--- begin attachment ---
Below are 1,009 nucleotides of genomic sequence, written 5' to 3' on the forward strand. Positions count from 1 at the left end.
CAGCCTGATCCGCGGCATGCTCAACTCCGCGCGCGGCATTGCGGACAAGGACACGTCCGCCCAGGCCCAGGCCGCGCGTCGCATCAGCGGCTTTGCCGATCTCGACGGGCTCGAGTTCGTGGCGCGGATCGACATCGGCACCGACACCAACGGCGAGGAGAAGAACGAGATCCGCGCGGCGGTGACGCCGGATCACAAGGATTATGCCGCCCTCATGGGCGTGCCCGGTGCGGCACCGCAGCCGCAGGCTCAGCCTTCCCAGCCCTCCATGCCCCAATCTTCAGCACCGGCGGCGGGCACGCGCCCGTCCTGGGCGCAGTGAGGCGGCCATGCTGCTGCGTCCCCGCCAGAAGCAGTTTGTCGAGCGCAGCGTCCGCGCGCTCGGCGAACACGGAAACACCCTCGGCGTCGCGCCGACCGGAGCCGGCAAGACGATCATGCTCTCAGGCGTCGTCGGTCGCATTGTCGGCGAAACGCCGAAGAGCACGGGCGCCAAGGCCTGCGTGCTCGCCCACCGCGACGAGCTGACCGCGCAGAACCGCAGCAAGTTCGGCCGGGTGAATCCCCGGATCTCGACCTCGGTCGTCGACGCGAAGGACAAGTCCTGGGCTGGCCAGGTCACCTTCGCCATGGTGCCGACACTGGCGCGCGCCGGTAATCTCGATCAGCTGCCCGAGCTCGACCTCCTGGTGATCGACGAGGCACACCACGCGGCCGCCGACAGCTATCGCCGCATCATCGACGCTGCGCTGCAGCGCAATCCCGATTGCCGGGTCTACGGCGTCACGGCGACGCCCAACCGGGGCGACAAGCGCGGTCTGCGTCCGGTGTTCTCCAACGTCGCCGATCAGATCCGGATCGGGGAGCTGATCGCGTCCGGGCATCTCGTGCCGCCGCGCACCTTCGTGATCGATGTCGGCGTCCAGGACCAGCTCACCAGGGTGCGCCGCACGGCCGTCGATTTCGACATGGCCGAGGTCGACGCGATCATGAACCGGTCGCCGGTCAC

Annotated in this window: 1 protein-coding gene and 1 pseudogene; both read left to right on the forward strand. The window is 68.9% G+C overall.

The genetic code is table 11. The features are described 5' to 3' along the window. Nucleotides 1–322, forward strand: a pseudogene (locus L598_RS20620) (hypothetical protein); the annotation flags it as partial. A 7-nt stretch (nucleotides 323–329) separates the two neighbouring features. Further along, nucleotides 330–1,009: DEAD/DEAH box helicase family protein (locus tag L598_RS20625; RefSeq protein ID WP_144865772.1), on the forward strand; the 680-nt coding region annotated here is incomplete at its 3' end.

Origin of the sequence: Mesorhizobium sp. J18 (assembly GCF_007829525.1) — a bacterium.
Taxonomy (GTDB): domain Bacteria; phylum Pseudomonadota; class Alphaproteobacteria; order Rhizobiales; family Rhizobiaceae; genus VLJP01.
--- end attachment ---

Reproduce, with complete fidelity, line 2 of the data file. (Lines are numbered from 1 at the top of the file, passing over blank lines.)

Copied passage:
CAGCCTGATCCGCGGCATGCTCAACTCCGCGCGCGGCATTGCGGACAAGGACACGTCCGCCCAGGCCCAGGCCGCGCGTCGCATCAGCGGCTTTGCCGATCTCGACGGGCTCGAGTTCGTGGCGCGGATCGACATCGGCACCGACACCAACGGCGAGGAGAAGAACGAGATCCGCGCGGCGGTGACGCCGGATCACAAGGATTATGCCGCCCTCATGGGCGTGCCCGGTGCGGCACCGCAGCCGCAGGCTCAGCCTTCCCAGCCCTCCATGCCCCAATCTTCAGCACCGGCGGCGGGCACGCGCCCGTCCTGGGCGCAGTGAGGCGGCCATGCTGCTGCGTCCCCGCCAGAAGCAGTTTGTCGAGCGCAGCGTCCGCGCGCTCGGCGAACACGGAAACACCCTCGGCGTCGCGCCGACCGGAGCCGGCAAGACGATCATGCTCTCAGGCGTCGTCGGTCGCATTGTCGGCGAAACGCCGAAGAGCACGGGCGCCAAGGCCTGCGTGCTCGCCCACCGCGACGAGCTGACCGCGCAGAACCGCAGCAAGTTCGGCCGGGTGAATCCCCGGATCTCGACCTCGGTCGTCGACGCGAAGGACAAGTCCTGGGCTGGCCAGGTCACCTTCGCCATGGTGCCGACACTGGCGCGCGCCGGTAATCTCGATCAGCTGCCCGAGCTCGACCTCCTGGTGATCGACGAGGCACACCACGCGGCCGCCGACAGCTATCGCCGCATCATCGACGCTGCGCTGCAGCGCAATCCCGATTGCCGGGTCTACGGCGTCACGGCGACGCCCAACCGGGGCGACAAGCGCGGTCTGCGTCCGGTGTTCTCCAACGTCGCCGATCAGATCCGGATCGGGGAGCTGATCGCGTCCGGGCATCTCGTGCCGCCGCGCACCTTCGTGATCGATGTCGGCGTCCAGGACCAGCTCACCAGGGTGCGCCGCACGGCCGTCGATTTCGACATGGCCGAGGTCGACGCGATCATGAACCGGTCGCCGGTCAC